Depending on gender and age, adult Americans consume between 2,395 mg and 4,476 mg of sodium per day. As a frame of reference, 2,300 mg of sodium is the equivalent of 5.84 g of sodium chloride or about 1 teaspoon of table salt. The 2010 Dietary Guidelines Advisory Committee set a long-term goal for sodium consumption to be reduced to 1,500 mg per person per day.
Sodium across the food supply
Compliance with the 2010 DGA will require major shifts in consumer behavior and a profound modification of the US food supply. At this time, there is no specific guidance as to whether sodium reduction targets should apply to specific food categories or to the entire food supply as a whole. Several studies, based on the sodium content of Australian foods, noted that the food groups highest in sodium content were sauces and spreads and processed meats. Cereals and cereal products as well as vegetables and fruits were lowest in sodium. However, measuring sodium content in milligrams per 100 g does not take into account either portion size or the likely frequency of consumption. Among food products targeted for reformulation by the UK Food Standards Agency were brown table sauces, such as Worcestershire sauce.
Measures and metrics used to assess sodium sources in the everyday diet must be weighted by purchases or by frequency of consumption. An analysis of the sodium content of foods in the United Kingdom obtained sodium values (mg/100 g) weighted by annual purchases for all food categories known to be major contributors to sodium intake. Using this purchase-weighted approach, researchers concluded that the major sources of dietary sodium to food purchases were table salt, processed meats, breads and bakery products, dairy products, and only then sauces and spreads. They concluded that sodium reduction ought to be targeted to a small number of food categories and to the products sold in the highest volumes. Along these lines, a 2012 report presents a model for reducing salt intake by 0.6 to 1.0 g/d in Europe through sodium reductions in bread. In this model, sodium is replaced with potassium salts, reducing sodium by 30% and lowering the sodium/potassium ratio as well.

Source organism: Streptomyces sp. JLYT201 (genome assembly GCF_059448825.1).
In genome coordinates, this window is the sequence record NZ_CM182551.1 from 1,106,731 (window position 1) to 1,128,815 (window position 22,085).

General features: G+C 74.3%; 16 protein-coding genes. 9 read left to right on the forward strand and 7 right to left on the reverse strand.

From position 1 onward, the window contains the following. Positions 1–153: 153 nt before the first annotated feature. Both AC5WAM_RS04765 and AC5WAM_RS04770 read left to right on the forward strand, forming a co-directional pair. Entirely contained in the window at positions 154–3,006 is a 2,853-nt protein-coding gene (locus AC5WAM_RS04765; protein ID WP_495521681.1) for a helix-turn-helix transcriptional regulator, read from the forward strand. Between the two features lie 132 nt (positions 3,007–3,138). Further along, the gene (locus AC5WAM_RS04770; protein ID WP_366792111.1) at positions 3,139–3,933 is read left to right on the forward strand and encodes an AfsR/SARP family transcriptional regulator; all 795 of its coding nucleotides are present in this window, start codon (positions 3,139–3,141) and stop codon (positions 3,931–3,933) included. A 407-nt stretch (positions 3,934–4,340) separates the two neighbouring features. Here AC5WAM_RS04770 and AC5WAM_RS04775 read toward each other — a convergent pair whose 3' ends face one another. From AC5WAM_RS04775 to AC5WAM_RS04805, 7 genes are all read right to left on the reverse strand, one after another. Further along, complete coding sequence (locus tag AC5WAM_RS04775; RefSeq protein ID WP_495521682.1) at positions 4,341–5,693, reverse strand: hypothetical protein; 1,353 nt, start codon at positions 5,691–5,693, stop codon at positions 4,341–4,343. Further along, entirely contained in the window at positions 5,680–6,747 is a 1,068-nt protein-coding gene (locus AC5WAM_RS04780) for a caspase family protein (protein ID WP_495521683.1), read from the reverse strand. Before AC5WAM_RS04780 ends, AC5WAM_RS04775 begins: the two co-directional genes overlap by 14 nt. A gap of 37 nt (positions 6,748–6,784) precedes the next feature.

Sodium and food intake
An analysis of the chief sodium sources in American diets was conducted for a presentation titled “Sodium, potassium and calories: Can we successfully meet dietary guidelines?” delivered at the American Dietetic Association 2011 Food and Nutrition Conference and Expo (Drewnowski A, unpublished data). It was performed using two federal databases: the US Department of Agriculture (USDA) Food and Nutrition Database for Dietary Studies (FNDDS 1.0) and the National Health and Nutrition Examination Survey (NHANES) database. Analyses were conducted on 4,176 foods and beverages aggregated into 9 food groups, 48 subgroups, and 197 categories. The mean, median, standard deviation, and range of sodium values were calculated for food groups based on USDA food code prefixes (1, 2, and 3 digits). Foods not consumed by NHANES participants, duplicated foods, and baby/toddler foods were excluded.